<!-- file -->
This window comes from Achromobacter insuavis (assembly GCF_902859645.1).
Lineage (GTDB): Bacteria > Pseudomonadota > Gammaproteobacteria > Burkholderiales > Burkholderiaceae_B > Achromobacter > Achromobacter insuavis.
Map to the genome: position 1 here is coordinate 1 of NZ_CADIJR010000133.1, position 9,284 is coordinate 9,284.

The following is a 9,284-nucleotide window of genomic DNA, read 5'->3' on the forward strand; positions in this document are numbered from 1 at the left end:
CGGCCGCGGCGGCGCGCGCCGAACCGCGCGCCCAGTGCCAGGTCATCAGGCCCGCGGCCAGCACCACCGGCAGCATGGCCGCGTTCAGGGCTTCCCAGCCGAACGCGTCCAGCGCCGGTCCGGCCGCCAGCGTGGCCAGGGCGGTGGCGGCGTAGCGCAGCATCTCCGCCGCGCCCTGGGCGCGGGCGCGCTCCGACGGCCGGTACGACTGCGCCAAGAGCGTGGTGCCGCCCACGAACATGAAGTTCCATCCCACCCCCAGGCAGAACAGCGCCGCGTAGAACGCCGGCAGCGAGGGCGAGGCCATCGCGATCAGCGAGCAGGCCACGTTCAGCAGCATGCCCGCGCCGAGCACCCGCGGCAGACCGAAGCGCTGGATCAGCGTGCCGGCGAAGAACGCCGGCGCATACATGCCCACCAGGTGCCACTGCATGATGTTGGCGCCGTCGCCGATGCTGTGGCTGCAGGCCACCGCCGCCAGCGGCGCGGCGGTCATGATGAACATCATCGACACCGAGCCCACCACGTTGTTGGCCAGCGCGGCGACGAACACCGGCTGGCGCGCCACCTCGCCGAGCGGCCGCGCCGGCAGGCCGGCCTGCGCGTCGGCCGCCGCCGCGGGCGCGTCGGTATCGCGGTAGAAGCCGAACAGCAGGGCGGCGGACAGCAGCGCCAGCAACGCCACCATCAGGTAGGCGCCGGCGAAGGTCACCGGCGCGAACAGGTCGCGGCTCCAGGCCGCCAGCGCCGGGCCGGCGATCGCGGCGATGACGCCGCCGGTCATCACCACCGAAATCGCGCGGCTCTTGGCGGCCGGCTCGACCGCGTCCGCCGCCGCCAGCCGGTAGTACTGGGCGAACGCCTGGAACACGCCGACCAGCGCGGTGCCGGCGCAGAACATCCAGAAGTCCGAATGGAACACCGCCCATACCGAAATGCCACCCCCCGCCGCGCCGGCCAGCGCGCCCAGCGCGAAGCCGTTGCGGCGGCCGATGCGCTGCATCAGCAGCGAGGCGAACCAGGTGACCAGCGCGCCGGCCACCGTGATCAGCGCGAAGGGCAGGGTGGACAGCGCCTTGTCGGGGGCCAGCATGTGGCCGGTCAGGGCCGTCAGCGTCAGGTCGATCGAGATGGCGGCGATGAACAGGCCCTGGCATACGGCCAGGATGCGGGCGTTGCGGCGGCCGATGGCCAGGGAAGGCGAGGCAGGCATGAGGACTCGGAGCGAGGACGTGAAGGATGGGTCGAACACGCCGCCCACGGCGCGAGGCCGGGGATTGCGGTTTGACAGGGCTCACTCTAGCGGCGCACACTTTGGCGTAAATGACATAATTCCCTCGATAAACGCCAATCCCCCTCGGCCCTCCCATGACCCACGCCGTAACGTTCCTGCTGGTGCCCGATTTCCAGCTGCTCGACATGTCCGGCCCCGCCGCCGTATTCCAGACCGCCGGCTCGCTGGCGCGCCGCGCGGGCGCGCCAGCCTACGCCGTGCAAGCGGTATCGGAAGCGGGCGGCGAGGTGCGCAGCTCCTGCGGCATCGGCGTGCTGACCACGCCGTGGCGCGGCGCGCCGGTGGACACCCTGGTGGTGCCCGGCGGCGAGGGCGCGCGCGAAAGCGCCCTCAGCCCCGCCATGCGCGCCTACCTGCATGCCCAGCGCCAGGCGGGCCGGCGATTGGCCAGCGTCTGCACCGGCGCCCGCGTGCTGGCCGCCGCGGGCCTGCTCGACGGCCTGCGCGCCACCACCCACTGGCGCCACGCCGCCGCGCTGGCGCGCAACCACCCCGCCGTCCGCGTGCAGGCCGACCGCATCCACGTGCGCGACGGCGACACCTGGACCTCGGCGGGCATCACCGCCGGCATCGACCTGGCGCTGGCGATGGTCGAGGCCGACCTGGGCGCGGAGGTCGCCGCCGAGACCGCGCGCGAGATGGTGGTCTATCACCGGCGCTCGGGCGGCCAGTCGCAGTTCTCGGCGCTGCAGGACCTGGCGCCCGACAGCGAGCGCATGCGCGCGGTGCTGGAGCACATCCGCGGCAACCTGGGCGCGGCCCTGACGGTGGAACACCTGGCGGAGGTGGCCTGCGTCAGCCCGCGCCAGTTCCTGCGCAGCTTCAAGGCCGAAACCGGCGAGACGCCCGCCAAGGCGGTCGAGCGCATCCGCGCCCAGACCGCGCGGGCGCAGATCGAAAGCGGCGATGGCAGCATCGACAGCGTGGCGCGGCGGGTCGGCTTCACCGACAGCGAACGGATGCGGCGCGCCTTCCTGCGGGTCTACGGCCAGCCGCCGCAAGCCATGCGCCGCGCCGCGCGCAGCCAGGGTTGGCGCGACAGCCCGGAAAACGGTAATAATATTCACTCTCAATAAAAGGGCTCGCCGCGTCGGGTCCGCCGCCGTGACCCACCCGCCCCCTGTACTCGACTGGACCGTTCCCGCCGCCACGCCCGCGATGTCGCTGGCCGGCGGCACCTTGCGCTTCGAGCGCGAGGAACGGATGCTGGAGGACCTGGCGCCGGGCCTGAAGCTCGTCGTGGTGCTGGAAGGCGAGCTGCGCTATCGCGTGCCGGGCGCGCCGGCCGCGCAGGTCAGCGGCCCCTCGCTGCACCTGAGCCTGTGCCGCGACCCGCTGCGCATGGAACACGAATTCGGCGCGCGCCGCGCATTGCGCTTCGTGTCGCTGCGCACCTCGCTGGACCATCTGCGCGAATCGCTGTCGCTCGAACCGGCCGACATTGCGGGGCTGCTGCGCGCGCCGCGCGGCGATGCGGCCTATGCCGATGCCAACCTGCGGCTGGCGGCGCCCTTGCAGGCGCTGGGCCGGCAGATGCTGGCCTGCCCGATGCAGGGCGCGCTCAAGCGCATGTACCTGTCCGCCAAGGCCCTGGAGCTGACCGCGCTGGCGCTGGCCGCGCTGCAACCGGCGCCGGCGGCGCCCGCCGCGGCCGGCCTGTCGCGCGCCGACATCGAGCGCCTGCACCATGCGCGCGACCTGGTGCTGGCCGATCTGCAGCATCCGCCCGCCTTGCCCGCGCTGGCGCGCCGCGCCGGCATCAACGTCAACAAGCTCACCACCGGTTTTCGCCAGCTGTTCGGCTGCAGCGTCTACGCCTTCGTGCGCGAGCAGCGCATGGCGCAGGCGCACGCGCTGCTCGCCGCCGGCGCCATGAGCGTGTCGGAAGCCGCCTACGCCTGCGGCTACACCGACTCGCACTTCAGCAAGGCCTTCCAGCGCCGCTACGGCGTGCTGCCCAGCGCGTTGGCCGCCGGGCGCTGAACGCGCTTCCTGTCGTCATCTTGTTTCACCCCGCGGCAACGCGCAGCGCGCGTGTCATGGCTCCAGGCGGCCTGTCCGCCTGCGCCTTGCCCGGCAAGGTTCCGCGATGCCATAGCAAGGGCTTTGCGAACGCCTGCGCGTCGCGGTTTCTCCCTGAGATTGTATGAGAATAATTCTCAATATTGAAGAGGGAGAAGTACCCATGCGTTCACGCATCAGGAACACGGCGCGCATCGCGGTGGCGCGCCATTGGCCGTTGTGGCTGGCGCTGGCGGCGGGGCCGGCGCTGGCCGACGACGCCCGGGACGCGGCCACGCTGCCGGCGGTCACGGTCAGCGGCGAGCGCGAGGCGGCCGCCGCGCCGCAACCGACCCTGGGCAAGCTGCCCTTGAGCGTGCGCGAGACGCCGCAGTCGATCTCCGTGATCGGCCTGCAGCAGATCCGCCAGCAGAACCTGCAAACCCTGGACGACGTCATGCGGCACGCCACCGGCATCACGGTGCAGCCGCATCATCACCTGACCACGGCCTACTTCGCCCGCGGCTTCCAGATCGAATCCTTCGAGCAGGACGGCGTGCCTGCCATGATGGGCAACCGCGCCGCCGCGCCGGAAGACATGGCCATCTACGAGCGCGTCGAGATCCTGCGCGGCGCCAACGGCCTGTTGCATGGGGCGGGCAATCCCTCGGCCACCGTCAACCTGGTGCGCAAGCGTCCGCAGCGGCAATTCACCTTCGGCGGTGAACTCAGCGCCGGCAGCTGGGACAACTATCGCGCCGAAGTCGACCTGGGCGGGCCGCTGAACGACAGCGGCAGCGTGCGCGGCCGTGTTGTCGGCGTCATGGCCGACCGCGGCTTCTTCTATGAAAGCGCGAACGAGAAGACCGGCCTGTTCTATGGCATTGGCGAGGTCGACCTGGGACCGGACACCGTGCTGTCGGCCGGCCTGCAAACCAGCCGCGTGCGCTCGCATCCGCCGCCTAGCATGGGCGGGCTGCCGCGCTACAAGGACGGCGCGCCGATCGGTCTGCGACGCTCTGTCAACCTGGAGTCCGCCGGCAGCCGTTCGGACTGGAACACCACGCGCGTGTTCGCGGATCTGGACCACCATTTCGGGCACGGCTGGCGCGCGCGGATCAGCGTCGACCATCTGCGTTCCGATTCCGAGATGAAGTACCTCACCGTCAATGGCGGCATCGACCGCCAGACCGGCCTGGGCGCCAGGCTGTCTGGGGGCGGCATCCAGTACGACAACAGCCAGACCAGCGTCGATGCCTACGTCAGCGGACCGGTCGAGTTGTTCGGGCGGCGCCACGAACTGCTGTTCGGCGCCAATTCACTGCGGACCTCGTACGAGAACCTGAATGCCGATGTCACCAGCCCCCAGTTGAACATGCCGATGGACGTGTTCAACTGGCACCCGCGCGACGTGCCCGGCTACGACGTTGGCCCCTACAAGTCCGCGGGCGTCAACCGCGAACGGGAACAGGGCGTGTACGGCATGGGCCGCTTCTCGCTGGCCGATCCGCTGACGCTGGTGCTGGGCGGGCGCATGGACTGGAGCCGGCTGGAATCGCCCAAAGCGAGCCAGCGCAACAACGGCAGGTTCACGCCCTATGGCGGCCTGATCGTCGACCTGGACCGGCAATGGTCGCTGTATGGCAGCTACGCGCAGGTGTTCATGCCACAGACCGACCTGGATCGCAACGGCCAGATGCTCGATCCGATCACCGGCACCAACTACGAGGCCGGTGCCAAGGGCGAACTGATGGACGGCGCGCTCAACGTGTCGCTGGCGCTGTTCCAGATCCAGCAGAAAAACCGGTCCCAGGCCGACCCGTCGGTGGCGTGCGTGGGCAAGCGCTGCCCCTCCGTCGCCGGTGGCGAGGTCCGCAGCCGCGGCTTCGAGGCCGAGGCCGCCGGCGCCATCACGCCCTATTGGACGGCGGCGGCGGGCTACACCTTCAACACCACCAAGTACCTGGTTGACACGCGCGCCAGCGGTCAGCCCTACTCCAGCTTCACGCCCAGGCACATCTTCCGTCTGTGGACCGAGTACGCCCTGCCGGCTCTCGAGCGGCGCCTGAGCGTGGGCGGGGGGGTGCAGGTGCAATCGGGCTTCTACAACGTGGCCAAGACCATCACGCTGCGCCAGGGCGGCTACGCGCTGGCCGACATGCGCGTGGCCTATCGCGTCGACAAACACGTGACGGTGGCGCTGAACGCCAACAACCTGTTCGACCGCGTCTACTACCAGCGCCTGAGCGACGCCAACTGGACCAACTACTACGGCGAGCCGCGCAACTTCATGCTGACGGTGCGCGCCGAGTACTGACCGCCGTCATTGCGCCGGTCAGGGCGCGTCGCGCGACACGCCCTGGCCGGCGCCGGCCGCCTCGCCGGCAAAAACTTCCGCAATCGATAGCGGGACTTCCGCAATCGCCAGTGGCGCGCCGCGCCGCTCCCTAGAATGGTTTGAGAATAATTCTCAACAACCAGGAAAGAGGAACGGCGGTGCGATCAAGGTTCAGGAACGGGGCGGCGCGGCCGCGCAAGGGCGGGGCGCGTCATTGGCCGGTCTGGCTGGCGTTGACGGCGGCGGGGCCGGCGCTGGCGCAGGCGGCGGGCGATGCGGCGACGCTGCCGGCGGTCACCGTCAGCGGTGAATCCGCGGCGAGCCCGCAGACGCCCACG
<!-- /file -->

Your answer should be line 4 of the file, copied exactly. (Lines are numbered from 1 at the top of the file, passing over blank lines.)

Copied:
The following is a 9,284-nucleotide window of genomic DNA, read 5'->3' on the forward strand; positions in this document are numbered from 1 at the left end: